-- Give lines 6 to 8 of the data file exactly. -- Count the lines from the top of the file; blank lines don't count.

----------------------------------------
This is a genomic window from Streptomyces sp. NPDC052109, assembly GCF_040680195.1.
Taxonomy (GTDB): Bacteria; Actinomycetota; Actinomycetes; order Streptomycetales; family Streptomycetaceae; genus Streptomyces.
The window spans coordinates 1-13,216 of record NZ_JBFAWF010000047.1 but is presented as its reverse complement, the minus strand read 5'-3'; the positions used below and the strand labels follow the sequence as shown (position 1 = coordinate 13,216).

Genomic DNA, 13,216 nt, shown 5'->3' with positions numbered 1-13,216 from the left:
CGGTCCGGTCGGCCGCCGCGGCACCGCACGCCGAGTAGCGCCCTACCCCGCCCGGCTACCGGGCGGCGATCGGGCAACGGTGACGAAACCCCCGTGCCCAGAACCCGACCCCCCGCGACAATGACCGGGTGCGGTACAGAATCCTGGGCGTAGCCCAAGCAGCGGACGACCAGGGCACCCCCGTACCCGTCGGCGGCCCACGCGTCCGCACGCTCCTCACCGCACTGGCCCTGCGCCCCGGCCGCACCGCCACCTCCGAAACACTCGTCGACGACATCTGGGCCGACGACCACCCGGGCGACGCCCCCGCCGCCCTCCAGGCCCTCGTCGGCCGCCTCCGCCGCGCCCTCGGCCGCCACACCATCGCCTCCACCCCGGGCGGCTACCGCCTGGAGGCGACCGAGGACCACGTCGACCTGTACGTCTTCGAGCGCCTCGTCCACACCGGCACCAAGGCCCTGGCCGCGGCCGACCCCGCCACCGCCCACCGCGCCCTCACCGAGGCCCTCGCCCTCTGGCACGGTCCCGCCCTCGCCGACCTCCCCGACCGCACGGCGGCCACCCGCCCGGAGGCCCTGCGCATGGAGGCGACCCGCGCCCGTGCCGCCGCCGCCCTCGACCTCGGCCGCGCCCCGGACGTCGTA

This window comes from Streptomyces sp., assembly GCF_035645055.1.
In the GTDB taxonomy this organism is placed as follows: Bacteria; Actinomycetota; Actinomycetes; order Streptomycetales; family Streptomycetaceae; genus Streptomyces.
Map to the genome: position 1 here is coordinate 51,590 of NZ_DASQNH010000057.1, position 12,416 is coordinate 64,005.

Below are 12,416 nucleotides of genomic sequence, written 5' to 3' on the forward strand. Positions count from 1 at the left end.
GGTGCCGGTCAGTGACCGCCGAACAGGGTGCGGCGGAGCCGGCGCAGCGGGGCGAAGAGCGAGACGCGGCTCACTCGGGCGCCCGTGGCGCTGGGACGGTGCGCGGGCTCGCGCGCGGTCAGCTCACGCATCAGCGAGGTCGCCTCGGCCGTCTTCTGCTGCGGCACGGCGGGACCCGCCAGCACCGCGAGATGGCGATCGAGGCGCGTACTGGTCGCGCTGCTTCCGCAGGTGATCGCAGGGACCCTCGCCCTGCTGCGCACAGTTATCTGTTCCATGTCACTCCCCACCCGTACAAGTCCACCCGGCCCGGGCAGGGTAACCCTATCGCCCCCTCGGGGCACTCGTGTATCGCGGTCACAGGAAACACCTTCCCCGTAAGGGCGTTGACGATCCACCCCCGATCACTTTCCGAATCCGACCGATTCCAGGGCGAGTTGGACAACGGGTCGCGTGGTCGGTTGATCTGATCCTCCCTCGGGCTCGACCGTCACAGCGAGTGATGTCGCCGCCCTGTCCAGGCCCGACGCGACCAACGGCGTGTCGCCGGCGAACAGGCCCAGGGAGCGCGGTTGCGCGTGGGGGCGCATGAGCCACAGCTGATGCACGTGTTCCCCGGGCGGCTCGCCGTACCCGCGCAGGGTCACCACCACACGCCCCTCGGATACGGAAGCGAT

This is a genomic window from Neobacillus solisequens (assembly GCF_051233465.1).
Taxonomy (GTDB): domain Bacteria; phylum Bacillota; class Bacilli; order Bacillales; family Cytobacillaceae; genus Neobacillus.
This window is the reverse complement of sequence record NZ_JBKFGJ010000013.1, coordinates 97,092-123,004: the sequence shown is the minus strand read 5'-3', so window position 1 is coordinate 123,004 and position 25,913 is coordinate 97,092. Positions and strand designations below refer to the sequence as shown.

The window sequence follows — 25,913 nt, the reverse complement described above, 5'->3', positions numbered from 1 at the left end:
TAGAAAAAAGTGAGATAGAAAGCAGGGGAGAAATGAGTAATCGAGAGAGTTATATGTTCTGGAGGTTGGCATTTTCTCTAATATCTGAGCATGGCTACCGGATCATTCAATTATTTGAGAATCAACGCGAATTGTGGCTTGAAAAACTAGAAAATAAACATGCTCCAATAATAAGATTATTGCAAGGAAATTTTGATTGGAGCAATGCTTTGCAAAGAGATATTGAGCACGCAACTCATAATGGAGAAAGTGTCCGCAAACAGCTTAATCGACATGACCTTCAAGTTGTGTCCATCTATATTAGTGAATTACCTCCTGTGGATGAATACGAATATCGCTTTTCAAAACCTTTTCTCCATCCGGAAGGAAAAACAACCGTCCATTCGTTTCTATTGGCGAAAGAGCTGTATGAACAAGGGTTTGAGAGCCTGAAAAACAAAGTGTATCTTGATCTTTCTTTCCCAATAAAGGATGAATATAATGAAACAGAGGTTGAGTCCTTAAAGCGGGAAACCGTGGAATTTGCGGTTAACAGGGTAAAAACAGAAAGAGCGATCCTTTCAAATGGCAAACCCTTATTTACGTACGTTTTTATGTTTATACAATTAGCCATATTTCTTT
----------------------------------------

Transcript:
This window comes from Streptomyces sp., assembly GCF_035645055.1.
In the GTDB taxonomy this organism is placed as follows: Bacteria; Actinomycetota; Actinomycetes; order Streptomycetales; family Streptomycetaceae; genus Streptomyces.
Map to the genome: position 1 here is coordinate 51,590 of NZ_DASQNH010000057.1, position 12,416 is coordinate 64,005.